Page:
Schools need to do a better job at how we engage families in the learning process, but how?

On page 82 of Beyond the Bake Sale  the authors suggest that all school programs should help families

  • Get a clear idea of what their children are learning and doing in class
  • Promote high standards for student work
  • Gain skills to help their children at home
  • Understand what good teaching looks like
  • Discuss how to improve student progress

It is suggested that school leaders reflect how their partnerships are used during school events starting with; Back-to-School Night, conferences, and meetings.  Do the events link to learning?  Do the teachers clearly translate without jargon the standards that are used to assess each student? Are non-English speaking families provided assistance with translations? Are lessons demonstrate where families participate in the activities themselves so that they understand how to help their child at home?  Is data broken down so that families understand their child’s academic level and the level at which they need to be for their grade/age?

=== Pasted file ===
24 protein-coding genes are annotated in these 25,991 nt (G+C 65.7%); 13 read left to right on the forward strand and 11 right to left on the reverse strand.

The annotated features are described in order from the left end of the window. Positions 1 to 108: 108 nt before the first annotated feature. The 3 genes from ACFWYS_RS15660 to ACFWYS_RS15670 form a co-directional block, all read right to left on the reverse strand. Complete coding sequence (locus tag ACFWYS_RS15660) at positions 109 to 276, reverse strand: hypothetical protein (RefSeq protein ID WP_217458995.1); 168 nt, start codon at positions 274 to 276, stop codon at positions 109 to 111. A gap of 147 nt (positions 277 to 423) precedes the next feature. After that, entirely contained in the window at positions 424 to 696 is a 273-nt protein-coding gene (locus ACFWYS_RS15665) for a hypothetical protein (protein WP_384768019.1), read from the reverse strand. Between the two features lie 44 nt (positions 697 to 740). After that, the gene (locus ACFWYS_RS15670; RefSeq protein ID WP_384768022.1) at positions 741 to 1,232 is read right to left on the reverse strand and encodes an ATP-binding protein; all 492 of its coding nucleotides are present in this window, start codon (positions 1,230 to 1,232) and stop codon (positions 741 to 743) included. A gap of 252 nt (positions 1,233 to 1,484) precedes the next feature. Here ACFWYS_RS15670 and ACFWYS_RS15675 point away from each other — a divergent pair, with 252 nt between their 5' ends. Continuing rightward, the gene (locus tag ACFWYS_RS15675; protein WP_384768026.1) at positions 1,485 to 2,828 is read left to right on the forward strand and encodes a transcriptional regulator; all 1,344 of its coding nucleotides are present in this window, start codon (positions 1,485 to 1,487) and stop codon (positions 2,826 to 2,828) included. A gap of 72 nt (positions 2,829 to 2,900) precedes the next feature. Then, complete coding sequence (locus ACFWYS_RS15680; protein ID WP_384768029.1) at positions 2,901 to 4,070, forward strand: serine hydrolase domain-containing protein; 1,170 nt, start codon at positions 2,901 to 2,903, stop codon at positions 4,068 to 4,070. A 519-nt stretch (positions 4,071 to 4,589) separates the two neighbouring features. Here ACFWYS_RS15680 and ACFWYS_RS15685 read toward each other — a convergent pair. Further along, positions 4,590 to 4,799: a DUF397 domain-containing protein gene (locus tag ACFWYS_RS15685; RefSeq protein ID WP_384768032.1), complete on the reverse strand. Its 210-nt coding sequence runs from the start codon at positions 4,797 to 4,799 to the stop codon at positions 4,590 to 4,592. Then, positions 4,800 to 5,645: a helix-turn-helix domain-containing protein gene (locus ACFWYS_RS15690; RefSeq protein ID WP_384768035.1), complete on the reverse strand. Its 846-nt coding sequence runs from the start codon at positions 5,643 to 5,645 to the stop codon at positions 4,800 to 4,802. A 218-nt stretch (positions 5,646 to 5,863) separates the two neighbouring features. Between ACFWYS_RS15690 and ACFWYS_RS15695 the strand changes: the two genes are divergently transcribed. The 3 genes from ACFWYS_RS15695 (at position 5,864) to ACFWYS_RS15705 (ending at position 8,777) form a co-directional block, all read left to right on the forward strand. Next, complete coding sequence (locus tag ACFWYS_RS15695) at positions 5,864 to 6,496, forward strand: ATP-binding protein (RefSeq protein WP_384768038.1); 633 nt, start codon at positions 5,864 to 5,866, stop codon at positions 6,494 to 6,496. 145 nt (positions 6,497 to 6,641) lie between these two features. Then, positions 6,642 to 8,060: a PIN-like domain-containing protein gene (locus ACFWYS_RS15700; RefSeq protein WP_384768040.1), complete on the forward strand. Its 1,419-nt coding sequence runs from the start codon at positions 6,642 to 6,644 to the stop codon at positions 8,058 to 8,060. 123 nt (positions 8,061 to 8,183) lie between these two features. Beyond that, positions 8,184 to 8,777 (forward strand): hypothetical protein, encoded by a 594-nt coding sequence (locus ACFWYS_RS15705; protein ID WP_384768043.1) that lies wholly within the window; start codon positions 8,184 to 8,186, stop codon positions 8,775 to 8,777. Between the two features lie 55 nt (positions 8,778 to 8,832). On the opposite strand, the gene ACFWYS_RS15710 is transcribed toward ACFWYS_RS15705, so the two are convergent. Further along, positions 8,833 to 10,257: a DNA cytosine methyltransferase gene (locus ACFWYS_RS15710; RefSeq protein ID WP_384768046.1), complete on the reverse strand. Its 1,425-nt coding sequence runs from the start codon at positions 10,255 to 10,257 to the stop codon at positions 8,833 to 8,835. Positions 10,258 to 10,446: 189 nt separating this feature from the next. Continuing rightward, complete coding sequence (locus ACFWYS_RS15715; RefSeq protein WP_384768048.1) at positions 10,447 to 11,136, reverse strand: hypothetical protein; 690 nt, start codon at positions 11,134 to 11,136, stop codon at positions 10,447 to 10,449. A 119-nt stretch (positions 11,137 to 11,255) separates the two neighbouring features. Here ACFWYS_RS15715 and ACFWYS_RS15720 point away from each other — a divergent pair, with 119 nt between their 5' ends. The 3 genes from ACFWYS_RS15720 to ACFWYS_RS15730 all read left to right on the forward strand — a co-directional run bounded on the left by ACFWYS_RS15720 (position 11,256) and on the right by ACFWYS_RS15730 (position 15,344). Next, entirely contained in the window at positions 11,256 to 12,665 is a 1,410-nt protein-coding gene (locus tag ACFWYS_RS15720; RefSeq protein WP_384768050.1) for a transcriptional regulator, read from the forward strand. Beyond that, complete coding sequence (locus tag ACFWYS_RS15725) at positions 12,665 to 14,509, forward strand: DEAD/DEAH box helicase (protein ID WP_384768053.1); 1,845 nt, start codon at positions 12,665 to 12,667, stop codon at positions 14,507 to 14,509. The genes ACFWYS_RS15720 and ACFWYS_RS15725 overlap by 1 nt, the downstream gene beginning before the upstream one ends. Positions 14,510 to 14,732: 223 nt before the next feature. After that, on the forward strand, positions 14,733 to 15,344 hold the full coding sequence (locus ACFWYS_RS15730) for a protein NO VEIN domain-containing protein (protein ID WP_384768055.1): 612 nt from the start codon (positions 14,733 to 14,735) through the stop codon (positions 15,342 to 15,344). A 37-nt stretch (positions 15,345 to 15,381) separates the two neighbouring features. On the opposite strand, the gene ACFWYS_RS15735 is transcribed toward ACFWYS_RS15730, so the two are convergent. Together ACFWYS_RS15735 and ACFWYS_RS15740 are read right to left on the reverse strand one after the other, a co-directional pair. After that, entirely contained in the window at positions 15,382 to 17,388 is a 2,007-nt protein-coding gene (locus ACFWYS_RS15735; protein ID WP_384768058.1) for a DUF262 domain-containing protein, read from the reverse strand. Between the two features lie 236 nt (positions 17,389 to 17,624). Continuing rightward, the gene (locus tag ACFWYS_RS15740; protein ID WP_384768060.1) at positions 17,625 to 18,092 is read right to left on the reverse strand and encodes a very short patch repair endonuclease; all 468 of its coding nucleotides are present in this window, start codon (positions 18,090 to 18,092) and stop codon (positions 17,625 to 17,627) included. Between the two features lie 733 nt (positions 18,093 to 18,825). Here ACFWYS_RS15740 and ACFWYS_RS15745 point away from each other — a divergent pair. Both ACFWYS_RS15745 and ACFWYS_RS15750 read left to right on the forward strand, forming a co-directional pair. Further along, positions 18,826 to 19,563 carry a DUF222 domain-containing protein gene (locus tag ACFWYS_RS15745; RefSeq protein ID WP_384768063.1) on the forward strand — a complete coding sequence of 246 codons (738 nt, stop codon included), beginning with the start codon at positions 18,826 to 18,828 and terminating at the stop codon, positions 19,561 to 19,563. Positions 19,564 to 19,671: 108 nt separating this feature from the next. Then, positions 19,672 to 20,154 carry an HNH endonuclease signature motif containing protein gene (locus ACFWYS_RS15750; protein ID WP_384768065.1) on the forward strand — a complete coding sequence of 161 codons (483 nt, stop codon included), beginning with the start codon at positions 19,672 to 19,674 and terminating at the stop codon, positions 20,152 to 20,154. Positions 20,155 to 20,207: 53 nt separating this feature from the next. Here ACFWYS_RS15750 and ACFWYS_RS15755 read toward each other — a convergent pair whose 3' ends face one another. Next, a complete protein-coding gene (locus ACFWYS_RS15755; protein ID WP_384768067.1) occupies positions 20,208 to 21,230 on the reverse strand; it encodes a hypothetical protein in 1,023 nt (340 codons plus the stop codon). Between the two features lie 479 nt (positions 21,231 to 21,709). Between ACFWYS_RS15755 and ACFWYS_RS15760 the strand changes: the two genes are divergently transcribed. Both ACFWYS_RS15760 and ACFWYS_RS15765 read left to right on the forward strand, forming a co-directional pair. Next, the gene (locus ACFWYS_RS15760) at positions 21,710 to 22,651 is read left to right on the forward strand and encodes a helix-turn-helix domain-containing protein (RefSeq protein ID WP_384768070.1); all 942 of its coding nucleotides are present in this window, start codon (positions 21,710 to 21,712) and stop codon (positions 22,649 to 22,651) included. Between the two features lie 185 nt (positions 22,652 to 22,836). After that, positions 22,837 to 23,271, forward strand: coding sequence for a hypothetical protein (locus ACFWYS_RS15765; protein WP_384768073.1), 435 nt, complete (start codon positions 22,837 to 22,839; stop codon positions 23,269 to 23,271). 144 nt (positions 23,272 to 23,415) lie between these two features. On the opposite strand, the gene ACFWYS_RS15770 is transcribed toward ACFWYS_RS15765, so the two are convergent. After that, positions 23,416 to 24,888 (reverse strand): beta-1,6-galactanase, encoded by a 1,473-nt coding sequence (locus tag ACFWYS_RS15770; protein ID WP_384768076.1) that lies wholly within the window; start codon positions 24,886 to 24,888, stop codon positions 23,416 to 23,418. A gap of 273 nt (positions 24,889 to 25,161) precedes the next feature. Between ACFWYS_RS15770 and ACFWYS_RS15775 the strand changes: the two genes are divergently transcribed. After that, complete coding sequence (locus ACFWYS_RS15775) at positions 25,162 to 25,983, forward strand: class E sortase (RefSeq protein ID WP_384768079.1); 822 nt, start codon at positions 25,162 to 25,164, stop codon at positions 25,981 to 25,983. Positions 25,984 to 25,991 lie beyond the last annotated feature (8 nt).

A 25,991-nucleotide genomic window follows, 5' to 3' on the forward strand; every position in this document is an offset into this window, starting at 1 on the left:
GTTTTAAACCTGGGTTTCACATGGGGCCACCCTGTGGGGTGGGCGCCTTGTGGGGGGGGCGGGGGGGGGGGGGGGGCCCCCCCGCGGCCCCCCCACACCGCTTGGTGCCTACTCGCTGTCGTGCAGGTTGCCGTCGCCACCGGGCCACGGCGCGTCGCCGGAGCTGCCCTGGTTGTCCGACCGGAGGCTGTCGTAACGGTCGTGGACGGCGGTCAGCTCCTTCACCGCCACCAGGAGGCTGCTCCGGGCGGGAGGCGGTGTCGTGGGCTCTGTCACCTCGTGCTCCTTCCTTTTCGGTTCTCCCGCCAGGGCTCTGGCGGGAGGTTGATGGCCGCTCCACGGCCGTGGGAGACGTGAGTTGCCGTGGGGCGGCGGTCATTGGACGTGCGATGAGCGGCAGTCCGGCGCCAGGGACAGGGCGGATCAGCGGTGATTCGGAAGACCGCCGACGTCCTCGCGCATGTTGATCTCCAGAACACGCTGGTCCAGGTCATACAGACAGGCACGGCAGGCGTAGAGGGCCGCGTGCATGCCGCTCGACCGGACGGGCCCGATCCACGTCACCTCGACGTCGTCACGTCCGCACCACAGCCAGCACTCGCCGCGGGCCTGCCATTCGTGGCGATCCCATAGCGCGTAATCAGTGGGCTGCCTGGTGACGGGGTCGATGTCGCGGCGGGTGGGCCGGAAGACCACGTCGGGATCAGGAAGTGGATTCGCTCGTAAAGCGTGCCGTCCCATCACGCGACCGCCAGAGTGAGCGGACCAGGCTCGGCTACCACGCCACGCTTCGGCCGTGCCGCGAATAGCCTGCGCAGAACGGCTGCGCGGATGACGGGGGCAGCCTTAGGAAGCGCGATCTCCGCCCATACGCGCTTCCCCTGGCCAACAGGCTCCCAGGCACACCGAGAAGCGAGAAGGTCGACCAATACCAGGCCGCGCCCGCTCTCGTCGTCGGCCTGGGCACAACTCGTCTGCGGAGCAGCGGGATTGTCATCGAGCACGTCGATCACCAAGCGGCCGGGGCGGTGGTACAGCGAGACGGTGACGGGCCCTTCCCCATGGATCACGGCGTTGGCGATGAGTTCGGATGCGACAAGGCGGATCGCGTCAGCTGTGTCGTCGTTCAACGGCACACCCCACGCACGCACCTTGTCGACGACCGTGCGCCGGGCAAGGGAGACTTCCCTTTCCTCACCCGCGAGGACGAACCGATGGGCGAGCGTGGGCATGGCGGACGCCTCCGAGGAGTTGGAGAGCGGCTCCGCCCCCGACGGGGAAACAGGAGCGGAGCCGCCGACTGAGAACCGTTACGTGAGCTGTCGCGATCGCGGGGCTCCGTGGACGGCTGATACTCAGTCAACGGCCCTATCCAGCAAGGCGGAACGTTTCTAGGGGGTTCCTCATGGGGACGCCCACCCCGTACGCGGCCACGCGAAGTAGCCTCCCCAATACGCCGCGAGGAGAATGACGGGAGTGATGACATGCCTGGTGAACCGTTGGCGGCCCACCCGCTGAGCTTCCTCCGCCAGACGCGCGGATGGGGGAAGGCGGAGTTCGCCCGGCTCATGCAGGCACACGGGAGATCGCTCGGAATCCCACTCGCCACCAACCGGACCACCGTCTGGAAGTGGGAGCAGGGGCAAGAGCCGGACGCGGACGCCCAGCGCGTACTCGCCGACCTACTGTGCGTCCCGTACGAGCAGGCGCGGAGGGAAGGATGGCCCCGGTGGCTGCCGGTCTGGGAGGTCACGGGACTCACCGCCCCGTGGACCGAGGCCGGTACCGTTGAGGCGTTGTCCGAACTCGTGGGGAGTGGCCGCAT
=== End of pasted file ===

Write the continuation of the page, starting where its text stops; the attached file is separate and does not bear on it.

Credit. Oakridge Day and Residential Blog Spot

Credit. Oakridge Day and Residential Blog Spot

So, where should schools start?

  • Invite parents into the classroom so they can observe what a standards-based classroom of the 21st Century looks like.
  • During Back-to-School Night, leave policies and procedures for Flipped Videos and manuals, make better use of the time discussing standards, dreams, goals, and developing relationships.
  • Create Parent Resource Centers where families can have a place of their own within the school to research curriculum, look through exemplarily student work, partake in workshops, meet with teachers, and volunteer their time as tutors.
  • Decorate the school with excellence; families should be able to scan the walls of your school with examples of student work and rubrics with how they were assessed.  This will visually give them a better idea of the academic expectations.
  • Communicate regularly with families about learning; newsletters with objectives and expectations of upcoming student activities, tips on how they can help their child at home, and provide examples.